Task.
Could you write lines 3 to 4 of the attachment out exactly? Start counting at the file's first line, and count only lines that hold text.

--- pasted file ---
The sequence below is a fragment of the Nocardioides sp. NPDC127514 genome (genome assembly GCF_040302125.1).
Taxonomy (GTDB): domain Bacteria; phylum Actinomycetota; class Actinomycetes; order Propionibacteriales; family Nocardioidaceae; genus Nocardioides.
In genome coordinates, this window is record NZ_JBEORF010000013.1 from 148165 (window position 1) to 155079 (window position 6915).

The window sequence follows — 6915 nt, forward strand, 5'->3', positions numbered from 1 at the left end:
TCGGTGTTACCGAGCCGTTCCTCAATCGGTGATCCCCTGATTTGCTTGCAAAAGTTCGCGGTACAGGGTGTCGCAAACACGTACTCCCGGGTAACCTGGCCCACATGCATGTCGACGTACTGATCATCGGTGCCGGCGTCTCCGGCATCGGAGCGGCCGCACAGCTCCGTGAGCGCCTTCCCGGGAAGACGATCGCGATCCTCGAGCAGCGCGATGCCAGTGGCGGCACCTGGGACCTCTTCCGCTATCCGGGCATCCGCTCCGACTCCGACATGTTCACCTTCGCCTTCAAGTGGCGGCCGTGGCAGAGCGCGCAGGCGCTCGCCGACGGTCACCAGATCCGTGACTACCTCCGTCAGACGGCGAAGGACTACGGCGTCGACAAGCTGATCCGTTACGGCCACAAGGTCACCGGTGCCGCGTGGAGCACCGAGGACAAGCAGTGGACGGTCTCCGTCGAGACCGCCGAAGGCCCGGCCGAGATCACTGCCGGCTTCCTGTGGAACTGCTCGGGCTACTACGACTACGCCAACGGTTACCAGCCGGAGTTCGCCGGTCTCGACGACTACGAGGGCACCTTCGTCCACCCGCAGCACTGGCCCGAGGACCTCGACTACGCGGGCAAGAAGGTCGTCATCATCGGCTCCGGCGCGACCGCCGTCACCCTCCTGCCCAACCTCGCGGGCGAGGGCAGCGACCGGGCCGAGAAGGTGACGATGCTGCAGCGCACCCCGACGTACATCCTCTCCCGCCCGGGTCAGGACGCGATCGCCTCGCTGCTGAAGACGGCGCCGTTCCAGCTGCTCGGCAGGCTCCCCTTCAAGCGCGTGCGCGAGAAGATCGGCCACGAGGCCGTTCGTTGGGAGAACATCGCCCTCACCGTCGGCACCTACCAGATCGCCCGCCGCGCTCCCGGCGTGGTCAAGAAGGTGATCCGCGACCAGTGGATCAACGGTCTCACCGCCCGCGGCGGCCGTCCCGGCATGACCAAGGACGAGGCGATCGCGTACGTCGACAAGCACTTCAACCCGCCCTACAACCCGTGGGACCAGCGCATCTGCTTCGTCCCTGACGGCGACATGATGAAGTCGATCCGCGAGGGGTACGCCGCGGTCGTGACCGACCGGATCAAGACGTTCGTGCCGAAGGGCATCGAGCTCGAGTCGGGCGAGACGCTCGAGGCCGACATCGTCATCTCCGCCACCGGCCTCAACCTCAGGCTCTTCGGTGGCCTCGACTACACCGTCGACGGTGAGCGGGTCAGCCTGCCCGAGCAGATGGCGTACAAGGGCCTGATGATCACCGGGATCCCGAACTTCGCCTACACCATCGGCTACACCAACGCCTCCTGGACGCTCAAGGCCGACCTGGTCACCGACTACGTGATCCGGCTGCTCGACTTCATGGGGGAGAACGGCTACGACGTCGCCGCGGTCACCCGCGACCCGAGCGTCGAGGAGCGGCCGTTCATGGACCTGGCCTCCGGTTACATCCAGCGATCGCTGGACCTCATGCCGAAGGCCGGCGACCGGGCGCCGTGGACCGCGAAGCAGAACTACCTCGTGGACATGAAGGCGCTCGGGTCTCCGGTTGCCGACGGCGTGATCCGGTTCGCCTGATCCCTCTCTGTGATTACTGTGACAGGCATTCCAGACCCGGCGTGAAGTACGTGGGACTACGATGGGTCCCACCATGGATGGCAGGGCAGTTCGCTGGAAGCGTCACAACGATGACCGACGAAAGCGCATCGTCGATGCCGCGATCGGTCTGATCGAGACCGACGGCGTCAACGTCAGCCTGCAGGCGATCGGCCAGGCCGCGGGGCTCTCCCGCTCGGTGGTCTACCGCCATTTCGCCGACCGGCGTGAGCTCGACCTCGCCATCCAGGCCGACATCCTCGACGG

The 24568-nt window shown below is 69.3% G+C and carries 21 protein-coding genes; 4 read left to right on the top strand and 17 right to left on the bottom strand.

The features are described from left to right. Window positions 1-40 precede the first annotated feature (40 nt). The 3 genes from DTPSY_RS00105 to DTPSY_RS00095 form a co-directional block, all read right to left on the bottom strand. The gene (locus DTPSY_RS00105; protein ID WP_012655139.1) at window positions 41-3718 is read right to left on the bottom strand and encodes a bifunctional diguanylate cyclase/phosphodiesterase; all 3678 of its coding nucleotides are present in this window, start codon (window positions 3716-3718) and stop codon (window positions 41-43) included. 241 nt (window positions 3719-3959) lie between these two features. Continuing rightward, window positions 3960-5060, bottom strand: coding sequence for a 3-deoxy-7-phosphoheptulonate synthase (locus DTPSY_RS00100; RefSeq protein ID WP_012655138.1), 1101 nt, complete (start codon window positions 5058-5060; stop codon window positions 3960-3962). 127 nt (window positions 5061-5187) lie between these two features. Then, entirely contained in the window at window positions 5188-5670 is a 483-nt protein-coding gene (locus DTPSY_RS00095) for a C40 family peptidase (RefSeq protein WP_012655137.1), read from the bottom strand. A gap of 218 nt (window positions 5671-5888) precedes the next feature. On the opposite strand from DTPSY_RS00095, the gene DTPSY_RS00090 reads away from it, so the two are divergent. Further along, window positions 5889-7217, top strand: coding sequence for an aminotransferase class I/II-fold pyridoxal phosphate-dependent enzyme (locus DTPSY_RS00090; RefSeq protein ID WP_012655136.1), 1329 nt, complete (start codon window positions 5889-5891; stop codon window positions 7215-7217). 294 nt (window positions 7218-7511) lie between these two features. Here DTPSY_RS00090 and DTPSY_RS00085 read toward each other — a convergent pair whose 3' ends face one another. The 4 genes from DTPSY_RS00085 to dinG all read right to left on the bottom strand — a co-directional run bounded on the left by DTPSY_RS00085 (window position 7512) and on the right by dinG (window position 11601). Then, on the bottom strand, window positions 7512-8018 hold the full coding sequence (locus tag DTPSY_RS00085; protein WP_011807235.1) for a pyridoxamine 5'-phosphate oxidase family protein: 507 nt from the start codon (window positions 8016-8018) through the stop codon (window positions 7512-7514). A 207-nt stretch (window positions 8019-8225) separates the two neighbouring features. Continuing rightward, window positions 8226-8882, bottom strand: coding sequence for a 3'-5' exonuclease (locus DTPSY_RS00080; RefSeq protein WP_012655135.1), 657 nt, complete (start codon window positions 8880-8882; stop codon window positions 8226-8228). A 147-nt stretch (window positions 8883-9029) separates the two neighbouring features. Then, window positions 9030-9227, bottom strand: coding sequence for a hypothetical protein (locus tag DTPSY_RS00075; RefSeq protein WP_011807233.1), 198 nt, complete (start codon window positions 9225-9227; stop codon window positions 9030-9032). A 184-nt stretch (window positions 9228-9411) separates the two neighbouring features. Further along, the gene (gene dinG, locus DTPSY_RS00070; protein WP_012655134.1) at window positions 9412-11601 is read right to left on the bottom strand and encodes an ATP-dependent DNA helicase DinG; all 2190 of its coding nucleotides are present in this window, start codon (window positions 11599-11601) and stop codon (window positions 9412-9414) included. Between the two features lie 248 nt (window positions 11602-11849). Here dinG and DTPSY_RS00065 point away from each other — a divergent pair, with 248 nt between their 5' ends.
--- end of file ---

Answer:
In genome coordinates, this window is record NZ_JBEORF010000013.1 from 148165 (window position 1) to 155079 (window position 6915).

The window sequence follows — 6915 nt, forward strand, 5'->3', positions numbered from 1 at the left end: